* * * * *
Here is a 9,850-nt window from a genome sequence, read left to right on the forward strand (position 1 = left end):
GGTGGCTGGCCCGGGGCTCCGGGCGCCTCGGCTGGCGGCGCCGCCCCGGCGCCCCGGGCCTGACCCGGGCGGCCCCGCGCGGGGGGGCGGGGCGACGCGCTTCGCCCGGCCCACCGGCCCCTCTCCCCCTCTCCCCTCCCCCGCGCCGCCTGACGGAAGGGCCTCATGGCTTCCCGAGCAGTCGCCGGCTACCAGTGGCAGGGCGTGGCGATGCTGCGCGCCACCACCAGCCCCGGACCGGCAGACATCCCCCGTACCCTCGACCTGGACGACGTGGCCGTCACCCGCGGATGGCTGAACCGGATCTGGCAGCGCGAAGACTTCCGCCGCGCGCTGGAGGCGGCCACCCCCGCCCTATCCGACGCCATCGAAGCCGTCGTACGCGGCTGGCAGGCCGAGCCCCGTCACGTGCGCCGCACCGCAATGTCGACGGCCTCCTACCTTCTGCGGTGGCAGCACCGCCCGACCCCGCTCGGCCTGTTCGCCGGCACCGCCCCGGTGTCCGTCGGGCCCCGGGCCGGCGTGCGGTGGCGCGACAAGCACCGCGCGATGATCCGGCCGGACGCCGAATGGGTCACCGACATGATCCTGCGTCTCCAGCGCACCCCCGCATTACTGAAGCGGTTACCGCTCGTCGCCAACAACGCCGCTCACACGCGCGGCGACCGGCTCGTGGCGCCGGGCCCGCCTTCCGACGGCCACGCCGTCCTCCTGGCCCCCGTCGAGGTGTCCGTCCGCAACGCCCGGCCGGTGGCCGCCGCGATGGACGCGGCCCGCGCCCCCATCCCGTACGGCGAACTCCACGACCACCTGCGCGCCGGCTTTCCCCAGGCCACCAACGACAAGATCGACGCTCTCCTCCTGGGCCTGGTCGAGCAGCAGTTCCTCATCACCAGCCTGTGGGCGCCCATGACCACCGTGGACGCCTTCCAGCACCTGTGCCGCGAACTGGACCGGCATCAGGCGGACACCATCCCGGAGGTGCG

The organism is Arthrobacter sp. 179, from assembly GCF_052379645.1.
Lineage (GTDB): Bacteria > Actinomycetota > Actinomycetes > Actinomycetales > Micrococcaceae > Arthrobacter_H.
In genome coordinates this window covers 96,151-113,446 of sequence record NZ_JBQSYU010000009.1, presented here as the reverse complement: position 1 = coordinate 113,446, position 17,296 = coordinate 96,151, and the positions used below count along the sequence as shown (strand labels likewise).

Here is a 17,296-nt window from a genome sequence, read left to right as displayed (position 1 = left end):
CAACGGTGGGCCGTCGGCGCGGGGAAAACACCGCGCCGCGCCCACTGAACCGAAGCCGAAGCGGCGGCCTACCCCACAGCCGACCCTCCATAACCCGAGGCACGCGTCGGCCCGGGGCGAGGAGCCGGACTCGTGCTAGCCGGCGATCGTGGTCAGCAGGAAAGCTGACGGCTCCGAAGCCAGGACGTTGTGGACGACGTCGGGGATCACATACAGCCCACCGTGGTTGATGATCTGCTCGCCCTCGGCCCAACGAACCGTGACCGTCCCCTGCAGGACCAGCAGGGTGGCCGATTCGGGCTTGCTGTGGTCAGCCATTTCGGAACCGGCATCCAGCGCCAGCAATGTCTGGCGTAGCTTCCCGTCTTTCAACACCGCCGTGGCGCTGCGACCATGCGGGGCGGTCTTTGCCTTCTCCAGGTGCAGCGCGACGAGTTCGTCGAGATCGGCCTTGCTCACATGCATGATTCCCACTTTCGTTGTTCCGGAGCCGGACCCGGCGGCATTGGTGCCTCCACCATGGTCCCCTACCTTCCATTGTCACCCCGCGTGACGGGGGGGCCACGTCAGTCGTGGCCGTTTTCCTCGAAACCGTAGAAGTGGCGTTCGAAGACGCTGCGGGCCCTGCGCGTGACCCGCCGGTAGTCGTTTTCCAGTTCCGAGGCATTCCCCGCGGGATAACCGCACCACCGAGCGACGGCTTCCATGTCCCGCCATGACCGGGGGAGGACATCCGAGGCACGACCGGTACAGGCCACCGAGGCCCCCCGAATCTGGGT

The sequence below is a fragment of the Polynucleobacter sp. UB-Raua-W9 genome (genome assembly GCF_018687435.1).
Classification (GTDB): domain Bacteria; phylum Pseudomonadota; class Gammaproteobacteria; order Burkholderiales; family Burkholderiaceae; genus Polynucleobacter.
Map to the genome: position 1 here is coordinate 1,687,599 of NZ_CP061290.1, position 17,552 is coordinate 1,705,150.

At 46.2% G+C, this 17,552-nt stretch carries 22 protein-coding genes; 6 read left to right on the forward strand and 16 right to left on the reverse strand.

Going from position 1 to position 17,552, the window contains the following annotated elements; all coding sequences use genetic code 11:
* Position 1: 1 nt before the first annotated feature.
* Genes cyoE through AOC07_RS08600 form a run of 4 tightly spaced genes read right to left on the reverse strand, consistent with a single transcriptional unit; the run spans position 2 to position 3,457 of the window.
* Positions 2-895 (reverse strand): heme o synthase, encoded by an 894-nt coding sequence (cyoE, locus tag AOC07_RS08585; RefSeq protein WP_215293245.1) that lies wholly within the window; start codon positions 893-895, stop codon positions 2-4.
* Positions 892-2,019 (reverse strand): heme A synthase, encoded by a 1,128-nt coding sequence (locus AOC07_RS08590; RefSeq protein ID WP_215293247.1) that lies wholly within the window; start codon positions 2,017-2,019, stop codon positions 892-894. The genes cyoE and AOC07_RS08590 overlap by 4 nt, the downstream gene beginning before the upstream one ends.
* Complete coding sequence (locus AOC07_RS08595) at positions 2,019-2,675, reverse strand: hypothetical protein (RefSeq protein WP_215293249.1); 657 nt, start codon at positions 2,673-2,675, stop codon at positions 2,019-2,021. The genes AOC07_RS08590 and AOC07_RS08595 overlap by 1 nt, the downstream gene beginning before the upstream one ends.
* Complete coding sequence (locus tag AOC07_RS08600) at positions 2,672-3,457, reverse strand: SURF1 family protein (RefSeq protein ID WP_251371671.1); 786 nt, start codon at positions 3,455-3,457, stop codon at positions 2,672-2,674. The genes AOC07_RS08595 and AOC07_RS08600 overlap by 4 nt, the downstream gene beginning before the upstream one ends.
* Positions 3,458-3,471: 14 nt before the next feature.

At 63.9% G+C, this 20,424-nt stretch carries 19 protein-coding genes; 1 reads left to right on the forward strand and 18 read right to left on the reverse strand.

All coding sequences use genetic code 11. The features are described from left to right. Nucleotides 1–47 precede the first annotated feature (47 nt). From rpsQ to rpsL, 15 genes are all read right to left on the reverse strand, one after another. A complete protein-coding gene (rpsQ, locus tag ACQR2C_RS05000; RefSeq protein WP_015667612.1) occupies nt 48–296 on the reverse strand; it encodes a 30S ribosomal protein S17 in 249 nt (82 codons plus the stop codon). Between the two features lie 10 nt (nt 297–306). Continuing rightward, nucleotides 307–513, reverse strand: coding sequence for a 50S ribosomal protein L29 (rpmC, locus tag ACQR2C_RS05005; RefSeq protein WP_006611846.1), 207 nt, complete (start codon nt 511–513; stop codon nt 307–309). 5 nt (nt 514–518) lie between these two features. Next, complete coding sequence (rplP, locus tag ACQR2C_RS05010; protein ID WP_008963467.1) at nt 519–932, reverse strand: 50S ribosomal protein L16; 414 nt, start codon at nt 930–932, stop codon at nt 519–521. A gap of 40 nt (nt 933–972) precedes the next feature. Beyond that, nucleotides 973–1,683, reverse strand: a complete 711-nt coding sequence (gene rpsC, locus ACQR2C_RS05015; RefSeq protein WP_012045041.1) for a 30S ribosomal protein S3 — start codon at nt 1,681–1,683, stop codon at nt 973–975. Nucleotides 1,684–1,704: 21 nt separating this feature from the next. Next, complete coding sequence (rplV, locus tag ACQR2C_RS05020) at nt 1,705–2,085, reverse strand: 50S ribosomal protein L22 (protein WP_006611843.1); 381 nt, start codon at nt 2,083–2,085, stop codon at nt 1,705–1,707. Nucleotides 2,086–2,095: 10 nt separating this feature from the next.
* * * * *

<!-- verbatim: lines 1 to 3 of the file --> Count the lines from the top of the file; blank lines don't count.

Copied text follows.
Here is a 9,850-nt window from a genome sequence, read left to right on the forward strand (position 1 = left end):
GGTGGCTGGCCCGGGGCTCCGGGCGCCTCGGCTGGCGGCGCCGCCCCGGCGCCCCGGGCCTGACCCGGGCGGCCCCGCGCGGGGGGGCGGGGCGACGCGCTTCGCCCGGCCCACCGGCCCCTCTCCCCCTCTCCCCTCCCCCGCGCCGCCTGACGGAAGGGCCTCATGGCTTCCCGAGCAGTCGCCGGCTACCAGTGGCAGGGCGTGGCGATGCTGCGCGCCACCACCAGCCCCGGACCGGCAGACATCCCCCGTACCCTCGACCTGGACGACGTGGCCGTCACCCGCGGATGGCTGAACCGGATCTGGCAGCGCGAAGACTTCCGCCGCGCGCTGGAGGCGGCCACCCCCGCCCTATCCGACGCCATCGAAGCCGTCGTACGCGGCTGGCAGGCCGAGCCCCGTCACGTGCGCCGCACCGCAATGTCGACGGCCTCCTACCTTCTGCGGTGGCAGCACCGCCCGACCCCGCTCGGCCTGTTCGCCGGCACCGCCCCGGTGTCCGTCGGGCCCCGGGCCGGCGTGCGGTGGCGCGACAAGCACCGCGCGATGATCCGGCCGGACGCCGAATGGGTCACCGACATGATCCTGCGTCTCCAGCGCACCCCCGCATTACTGAAGCGGTTACCGCTCGTCGCCAACAACGCCGCTCACACGCGCGGCGACCGGCTCGTGGCGCCGGGCCCGCCTTCCGACGGCCACGCCGTCCTCCTGGCCCCCGTCGAGGTGTCCGTCCGCAACGCCCGGCCGGTGGCCGCCGCGATGGACGCGGCCCGCGCCCCCATCCCGTACGGCGAACTCCACGACCACCTGCGCGCCGGCTTTCCCCAGGCCACCAACGACAAGATCGACGCTCTCCTCCTGGGCCTGGTCGAGCAGCAGTTCCTCATCACCAGCCTGTGGGCGCCCATGACCACCGTGGACGCCTTCCAGCACCTGTGCCGCGAACTGGACCGGCATCAGGCGGACACCATCCCGGAGGTGCG

The organism is Arthrobacter sp. 179, from assembly GCF_052379645.1.